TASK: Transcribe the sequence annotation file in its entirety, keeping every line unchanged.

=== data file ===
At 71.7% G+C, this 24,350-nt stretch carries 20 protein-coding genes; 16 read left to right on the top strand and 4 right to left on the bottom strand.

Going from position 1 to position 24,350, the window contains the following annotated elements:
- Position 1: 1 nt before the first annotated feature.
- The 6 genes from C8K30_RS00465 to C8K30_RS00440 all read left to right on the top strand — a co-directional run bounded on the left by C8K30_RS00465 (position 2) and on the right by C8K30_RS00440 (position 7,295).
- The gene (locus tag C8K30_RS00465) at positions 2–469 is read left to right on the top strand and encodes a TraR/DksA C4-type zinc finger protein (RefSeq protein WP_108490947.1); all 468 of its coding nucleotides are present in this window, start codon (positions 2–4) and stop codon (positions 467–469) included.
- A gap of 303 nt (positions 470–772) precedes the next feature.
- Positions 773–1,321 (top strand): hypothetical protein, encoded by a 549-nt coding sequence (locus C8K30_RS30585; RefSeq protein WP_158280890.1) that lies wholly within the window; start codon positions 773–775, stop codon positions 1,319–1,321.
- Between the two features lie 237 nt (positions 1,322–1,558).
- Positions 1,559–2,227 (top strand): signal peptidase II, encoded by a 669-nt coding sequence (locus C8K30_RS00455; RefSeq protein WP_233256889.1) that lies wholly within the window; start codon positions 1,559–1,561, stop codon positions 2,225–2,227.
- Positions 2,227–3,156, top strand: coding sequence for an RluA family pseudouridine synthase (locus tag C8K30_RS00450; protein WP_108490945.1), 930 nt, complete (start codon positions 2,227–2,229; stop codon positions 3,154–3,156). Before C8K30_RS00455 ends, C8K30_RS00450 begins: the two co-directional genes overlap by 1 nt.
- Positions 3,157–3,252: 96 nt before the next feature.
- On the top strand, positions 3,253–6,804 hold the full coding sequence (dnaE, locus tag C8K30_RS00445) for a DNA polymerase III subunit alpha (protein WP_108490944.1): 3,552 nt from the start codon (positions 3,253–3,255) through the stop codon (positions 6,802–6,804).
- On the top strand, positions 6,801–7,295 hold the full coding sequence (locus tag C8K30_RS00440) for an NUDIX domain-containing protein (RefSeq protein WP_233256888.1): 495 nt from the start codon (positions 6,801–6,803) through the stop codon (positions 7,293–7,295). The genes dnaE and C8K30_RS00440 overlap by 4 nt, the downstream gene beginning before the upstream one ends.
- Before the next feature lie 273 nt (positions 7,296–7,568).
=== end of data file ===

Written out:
At 71.7% G+C, this 24,350-nt stretch carries 20 protein-coding genes; 16 read left to right on the top strand and 4 right to left on the bottom strand.

Going from position 1 to position 24,350, the window contains the following annotated elements:
- Position 1: 1 nt before the first annotated feature.
- The 6 genes from C8K30_RS00465 to C8K30_RS00440 all read left to right on the top strand — a co-directional run bounded on the left by C8K30_RS00465 (position 2) and on the right by C8K30_RS00440 (position 7,295).
- The gene (locus tag C8K30_RS00465) at positions 2–469 is read left to right on the top strand and encodes a TraR/DksA C4-type zinc finger protein (RefSeq protein WP_108490947.1); all 468 of its coding nucleotides are present in this window, start codon (positions 2–4) and stop codon (positions 467–469) included.
- A gap of 303 nt (positions 470–772) precedes the next feature.
- Positions 773–1,321 (top strand): hypothetical protein, encoded by a 549-nt coding sequence (locus C8K30_RS30585; RefSeq protein WP_158280890.1) that lies wholly within the window; start codon positions 773–775, stop codon positions 1,319–1,321.
- Between the two features lie 237 nt (positions 1,322–1,558).
- Positions 1,559–2,227 (top strand): signal peptidase II, encoded by a 669-nt coding sequence (locus C8K30_RS00455; RefSeq protein WP_233256889.1) that lies wholly within the window; start codon positions 1,559–1,561, stop codon positions 2,225–2,227.
- Positions 2,227–3,156, top strand: coding sequence for an RluA family pseudouridine synthase (locus tag C8K30_RS00450; protein WP_108490945.1), 930 nt, complete (start codon positions 2,227–2,229; stop codon positions 3,154–3,156). Before C8K30_RS00455 ends, C8K30_RS00450 begins: the two co-directional genes overlap by 1 nt.
- Positions 3,157–3,252: 96 nt before the next feature.
- On the top strand, positions 3,253–6,804 hold the full coding sequence (dnaE, locus tag C8K30_RS00445) for a DNA polymerase III subunit alpha (protein WP_108490944.1): 3,552 nt from the start codon (positions 3,253–3,255) through the stop codon (positions 6,802–6,804).
- On the top strand, positions 6,801–7,295 hold the full coding sequence (locus tag C8K30_RS00440) for an NUDIX domain-containing protein (RefSeq protein WP_233256888.1): 495 nt from the start codon (positions 6,801–6,803) through the stop codon (positions 7,293–7,295). The genes dnaE and C8K30_RS00440 overlap by 4 nt, the downstream gene beginning before the upstream one ends.
- Before the next feature lie 273 nt (positions 7,296–7,568).